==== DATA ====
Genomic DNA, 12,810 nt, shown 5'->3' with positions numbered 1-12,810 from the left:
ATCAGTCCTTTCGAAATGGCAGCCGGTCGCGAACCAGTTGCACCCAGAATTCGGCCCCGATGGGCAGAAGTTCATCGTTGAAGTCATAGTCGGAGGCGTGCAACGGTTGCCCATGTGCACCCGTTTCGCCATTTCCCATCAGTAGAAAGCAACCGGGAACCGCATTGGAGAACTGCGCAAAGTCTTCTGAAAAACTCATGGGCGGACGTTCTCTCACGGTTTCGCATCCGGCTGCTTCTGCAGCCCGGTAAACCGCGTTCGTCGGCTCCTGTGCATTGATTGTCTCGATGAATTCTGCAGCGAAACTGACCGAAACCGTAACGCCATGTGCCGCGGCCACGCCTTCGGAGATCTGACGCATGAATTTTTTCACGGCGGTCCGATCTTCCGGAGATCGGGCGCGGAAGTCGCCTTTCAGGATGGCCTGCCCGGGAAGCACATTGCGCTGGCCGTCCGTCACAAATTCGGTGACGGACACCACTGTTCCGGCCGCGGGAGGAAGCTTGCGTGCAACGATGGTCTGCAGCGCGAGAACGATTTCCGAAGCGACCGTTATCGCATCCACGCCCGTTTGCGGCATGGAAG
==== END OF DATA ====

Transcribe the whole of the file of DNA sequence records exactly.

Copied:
Genomic DNA, 12,810 nt, shown 5'->3' with positions numbered 1-12,810 from the left:
ATCAGTCCTTTCGAAATGGCAGCCGGTCGCGAACCAGTTGCACCCAGAATTCGGCCCCGATGGGCAGAAGTTCATCGTTGAAGTCATAGTCGGAGGCGTGCAACGGTTGCCCATGTGCACCCGTTTCGCCATTTCCCATCAGTAGAAAGCAACCGGGAACCGCATTGGAGAACTGCGCAAAGTCTTCTGAAAAACTCATGGGCGGACGTTCTCTCACGGTTTCGCATCCGGCTGCTTCTGCAGCCCGGTAAACCGCGTTCGTCGGCTCCTGTGCATTGATTGTCTCGATGAATTCTGCAGCGAAACTGACCGAAACCGTAACGCCATGTGCCGCGGCCACGCCTTCGGAGATCTGACGCATGAATTTTTTCACGGCGGTCCGATCTTCCGGAGATCGGGCGCGGAAGTCGCCTTTCAGGATGGCCTGCCCGGGAAGCACATTGCGCTGGCCGTCCGTCACAAATTCGGTGACGGACACCACTGTTCCGGCCGCGGGAGGAAGCTTGCGTGCAACGATGGTCTGCAGCGCGAGAACGATTTCCGAAGCGACCGTTATCGCATCCACGCCCGTTTGCGGCATGGAAG